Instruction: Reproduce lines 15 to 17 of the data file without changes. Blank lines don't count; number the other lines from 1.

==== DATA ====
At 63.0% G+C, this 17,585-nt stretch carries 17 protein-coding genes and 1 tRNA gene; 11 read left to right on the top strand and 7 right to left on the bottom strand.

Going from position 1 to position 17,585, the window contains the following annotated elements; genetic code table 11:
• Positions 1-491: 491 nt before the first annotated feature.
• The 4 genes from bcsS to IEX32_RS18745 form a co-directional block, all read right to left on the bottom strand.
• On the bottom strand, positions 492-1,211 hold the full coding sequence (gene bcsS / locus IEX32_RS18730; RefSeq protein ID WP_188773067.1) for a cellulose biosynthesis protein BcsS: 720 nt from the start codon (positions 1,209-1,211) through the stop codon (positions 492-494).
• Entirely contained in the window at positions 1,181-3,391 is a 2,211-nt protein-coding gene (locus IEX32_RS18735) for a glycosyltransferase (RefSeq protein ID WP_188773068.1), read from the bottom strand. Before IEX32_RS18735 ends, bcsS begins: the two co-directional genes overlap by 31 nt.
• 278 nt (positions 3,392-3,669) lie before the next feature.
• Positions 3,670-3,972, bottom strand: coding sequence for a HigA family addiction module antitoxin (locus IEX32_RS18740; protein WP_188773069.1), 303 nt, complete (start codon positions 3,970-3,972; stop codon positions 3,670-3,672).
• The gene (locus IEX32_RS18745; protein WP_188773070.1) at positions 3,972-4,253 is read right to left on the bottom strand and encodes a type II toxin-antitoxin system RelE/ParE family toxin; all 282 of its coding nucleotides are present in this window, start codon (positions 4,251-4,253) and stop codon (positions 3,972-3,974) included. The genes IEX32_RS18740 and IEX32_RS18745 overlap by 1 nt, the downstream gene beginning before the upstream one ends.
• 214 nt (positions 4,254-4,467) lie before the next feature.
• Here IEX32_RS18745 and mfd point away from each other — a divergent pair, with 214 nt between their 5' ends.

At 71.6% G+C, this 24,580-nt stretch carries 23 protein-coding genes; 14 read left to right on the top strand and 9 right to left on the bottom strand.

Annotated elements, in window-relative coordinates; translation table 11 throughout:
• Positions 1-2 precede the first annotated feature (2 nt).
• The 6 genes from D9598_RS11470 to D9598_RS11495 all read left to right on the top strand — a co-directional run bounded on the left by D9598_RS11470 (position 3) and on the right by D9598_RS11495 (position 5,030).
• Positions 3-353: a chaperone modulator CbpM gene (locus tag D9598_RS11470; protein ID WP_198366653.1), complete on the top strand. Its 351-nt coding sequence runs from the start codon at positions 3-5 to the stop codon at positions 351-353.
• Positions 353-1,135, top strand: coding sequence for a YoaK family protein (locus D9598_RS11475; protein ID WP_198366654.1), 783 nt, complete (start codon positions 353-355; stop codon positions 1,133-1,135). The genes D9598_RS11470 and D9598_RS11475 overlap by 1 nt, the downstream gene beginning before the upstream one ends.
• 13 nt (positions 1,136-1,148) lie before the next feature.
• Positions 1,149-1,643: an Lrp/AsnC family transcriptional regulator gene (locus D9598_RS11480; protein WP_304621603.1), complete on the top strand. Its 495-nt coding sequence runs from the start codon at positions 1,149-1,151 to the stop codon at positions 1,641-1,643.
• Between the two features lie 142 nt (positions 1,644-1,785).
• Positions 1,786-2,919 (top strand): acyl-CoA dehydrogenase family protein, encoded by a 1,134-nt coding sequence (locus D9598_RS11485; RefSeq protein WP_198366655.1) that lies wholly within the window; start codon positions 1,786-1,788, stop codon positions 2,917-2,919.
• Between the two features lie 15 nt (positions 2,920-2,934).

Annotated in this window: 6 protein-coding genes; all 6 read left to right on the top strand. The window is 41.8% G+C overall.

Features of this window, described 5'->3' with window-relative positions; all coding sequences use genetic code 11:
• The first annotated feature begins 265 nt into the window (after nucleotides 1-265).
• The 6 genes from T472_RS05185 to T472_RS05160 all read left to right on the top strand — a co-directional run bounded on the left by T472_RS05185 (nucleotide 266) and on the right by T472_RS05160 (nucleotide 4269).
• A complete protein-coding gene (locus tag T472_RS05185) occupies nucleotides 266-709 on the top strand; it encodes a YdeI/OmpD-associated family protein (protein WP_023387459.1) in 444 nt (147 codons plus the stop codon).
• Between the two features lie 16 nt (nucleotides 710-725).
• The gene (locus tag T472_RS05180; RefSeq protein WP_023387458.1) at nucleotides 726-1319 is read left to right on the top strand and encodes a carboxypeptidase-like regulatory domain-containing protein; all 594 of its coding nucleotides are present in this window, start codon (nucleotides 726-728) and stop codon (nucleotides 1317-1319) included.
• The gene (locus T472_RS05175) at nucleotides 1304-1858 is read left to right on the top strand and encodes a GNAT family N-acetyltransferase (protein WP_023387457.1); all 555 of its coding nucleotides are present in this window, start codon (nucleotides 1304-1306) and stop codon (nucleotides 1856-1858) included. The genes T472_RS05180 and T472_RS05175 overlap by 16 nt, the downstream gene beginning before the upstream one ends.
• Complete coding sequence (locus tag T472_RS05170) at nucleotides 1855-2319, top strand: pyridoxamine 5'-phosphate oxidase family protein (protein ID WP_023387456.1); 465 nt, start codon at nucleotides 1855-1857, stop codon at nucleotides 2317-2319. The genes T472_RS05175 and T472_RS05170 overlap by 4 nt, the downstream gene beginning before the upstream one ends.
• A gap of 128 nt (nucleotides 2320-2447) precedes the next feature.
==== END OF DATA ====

• The 6 genes from D9598_RS11470 to D9598_RS11495 all read left to right on the top strand — a co-directional run bounded on the left by D9598_RS11470 (position 3) and on the right by D9598_RS11495 (position 5,030).
• Positions 3-353: a chaperone modulator CbpM gene (locus tag D9598_RS11470; protein ID WP_198366653.1), complete on the top strand. Its 351-nt coding sequence runs from the start codon at positions 3-5 to the stop codon at positions 351-353.
• Positions 353-1,135, top strand: coding sequence for a YoaK family protein (locus D9598_RS11475; protein ID WP_198366654.1), 783 nt, complete (start codon positions 353-355; stop codon positions 1,133-1,135). The genes D9598_RS11470 and D9598_RS11475 overlap by 1 nt, the downstream gene beginning before the upstream one ends.